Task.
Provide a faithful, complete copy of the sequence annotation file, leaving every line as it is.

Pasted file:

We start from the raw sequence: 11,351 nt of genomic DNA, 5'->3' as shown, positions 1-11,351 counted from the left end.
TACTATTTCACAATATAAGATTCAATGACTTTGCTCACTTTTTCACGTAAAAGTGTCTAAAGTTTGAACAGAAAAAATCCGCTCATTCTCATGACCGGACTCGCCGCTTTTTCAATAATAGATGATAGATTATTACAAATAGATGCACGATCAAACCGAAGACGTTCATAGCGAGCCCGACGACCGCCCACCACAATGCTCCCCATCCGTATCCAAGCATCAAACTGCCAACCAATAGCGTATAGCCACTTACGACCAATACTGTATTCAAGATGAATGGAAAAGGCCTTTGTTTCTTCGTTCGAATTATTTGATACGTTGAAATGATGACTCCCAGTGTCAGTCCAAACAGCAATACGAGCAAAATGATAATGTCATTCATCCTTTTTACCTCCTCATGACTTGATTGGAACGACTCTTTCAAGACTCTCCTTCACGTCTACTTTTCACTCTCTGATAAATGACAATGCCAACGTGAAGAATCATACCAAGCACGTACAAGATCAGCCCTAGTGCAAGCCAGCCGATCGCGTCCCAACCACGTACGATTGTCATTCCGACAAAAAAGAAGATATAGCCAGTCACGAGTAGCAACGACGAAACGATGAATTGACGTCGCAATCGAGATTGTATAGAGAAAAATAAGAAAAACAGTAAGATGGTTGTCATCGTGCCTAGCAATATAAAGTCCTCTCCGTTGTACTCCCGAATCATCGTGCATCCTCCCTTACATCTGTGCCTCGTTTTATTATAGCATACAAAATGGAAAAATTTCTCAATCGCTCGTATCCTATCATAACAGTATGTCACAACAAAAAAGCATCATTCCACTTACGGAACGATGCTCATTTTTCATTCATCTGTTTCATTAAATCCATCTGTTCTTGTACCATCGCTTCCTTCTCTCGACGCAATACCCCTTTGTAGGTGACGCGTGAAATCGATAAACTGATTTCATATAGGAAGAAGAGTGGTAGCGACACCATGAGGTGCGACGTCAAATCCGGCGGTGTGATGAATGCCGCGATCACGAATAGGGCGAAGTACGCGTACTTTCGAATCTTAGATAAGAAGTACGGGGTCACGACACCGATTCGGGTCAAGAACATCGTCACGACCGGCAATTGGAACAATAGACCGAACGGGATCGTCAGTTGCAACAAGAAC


We start from the raw sequence: 11,351 nt of genomic DNA, 5'->3' as shown, positions 1-11,351 counted from the left end.
TACTATTTCACAATATAAGATTCAATGACTTTGCTCACTTTTTCACGTAAAAGTGTCTAAAGTTTGAACAGAAAAAATCCGCTCATTCTCATGACCGGACTCGCCGCTTTTTCAATAATAGATGATAGATTATTACAAATAGATGCACGATCAAACCGAAGACGTTCATAGCGAGCCCGACGACCGCCCACCACAATGCTCCCCATCCGTATCCAAGCATCAAACTGCCAACCAATAGCGTATAGCCACTTACGACCAATACTGTATTCAAGATGAATGGAAAAGGCCTTTGTTTCTTCGTTCGAATTATTTGATACGTTGAAATGATGACTCCCAGTGTCAGTCCAAACAGCAATACGAGCAAAATGATAATGTCATTCATCCTTTTTACCTCCTCATGACTTGATTGGAACGACTCTTTCAAGACTCTCCTTCACGTCTACTTTTCACTCTCTGATAAATGACAATGCCAACGTGAAGAATCATACCAAGCACGTACAAGATCAGCCCTAGTGCAAGCCAGCCGATCGCGTCCCAACCACGTACGATTGTCATTCCGACAAAAAAGAAGATATAGCCAGTCACGAGTAGCAACGACGAAACGATGAATTGACGTCGCAATCGAGATTGTATAGAGAAAAATAAGAAAAACAGTAAGATGGTTGTCATCGTGCCTAGCAATATAAAGTCCTCTCCGTTGTACTCCCGAATCATCGTGCATCCTCCCTTACATCTGTGCCTCGTTTTATTATAGCATACAAAATGGAAAAATTTCTCAATCGCTCGTATCCTATCATAACAGTATGTCACAACAAAAAAGCATCATTCCACTTACGGAACGATGCTCATTTTTCATTCATCTGTTTCATTAAATCCATCTGTTCTTGTACCATCGCTTCCTTCTCTCGACGCAATACCCCTTTGTAGGTGACGCGTGAAATCGATAAACTGATTTCATATAGGAAGAAGAGTGGTAGCGACACCATGAGGTGCGACGTCAAATCCGGCGGTGTGATGAATGCCGCGATCACGAATAGGGCGAAGTACGCGTACTTTCGAATCTTAGATAAGAAGTACGGGGTCACGACACCGATTCGGGTCAAGAACATCGTCACGACCGGCAATTGGAACAATAGACCGAACGGGATCGTCAGTTGCAACAAGAAC